A Guide to Making Decorated Papers

by Anne Chambers

Thames and Hudson, 1989

readability rating
4 star readability rating Good instructions on paper decoration, mostly doable in short timespans and at home.
content rating
4 star content rating A useful introduction to one of bookbinding's related arts.

This was the generous gift of my father, who originally bought it for himself. I had browsed but not used it when he gave it to me, fearing that I would get sucked into the absorbing world of paper decoration rather than sticking to binding. (I know of many binders who have wandered into paper marbling and never come back.)

Then I did a Society of Bookbinders day workshop on paste paper decoration and suminigashi (Japanese marbeling). Having read this book, I was already au fait with the theory of paste paper work. I was much more satisfied with my results because of it, and have since done both paste paper and suminigashi at home as well.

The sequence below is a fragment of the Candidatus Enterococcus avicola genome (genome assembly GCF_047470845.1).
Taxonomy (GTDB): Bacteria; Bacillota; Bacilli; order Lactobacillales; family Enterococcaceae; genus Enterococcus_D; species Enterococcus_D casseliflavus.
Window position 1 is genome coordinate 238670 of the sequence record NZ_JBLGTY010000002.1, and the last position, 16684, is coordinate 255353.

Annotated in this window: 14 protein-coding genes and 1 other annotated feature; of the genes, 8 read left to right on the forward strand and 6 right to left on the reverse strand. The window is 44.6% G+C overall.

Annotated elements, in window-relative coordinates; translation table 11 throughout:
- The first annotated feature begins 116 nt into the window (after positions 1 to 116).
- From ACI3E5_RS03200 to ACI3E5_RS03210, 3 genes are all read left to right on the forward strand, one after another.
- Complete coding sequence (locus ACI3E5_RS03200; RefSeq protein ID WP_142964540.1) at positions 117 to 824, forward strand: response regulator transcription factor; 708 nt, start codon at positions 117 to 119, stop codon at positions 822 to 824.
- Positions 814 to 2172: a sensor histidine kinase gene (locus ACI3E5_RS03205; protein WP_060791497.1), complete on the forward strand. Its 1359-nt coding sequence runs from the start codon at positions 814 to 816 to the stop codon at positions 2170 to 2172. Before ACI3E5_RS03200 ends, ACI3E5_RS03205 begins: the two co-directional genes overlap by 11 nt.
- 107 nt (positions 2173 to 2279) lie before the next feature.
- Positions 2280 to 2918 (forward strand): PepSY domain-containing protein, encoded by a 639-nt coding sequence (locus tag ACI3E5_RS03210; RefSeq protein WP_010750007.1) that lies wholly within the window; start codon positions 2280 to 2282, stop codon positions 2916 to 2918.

The Good Stuff
The techniques in this book are very much aimed at the "kitchen table" craftsman rather than someone with deep pockets and a large workshop. She advises on how to keep the work from turning into an enormous mess, for instance, and uses ingredients that are generally available.
Could Do Better
I would have liked to have seen more on the history of the paper decoration techniques described. There are some references to the use of paste paper in the introduction, but any of the descriptions are too general to nail them down to specific eras or countries.
Best Bit
The color photos of papers decorated with various techniques are beautiful and inspiring. Although I find the profiles of "real" artists and samples of their work interesting, it is the more ordinary illustrations of the results of the techniques described that were the most worthwhile.